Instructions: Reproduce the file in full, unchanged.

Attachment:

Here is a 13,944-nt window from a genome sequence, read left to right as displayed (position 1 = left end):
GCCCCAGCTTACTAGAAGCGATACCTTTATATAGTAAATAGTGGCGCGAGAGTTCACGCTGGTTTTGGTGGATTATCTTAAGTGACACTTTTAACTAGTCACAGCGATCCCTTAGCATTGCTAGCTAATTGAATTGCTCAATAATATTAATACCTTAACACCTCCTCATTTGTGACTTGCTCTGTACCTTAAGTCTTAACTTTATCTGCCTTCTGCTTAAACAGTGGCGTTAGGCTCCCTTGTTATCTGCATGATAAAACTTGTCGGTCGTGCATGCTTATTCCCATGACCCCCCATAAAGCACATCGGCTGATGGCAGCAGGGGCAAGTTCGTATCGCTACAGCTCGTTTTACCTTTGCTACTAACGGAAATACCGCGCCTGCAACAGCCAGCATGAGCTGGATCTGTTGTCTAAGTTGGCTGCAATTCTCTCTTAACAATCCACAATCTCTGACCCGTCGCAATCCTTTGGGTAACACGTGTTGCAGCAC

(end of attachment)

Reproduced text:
Here is a 13,944-nt window from a genome sequence, read left to right as displayed (position 1 = left end):
GCCCCAGCTTACTAGAAGCGATACCTTTATATAGTAAATAGTGGCGCGAGAGTTCACGCTGGTTTTGGTGGATTATCTTAAGTGACACTTTTAACTAGTCACAGCGATCCCTTAGCATTGCTAGCTAATTGAATTGCTCAATAATATTAATACCTTAACACCTCCTCATTTGTGACTTGCTCTGTACCTTAAGTCTTAACTTTATCTGCCTTCTGCTTAAACAGTGGCGTTAGGCTCCCTTGTTATCTGCATGATAAAACTTGTCGGTCGTGCATGCTTATTCCCATGACCCCCCATAAAGCACATCGGCTGATGGCAGCAGGGGCAAGTTCGTATCGCTACAGCTCGTTTTACCTTTGCTACTAACGGAAATACCGCGCCTGCAACAGCCAGCATGAGCTGGATCTGTTGTCTAAGTTGGCTGCAATTCTCTCTTAACAATCCACAATCTCTGACCCGTCGCAATCCTTTGGGTAACACGTGTTGCAGCAC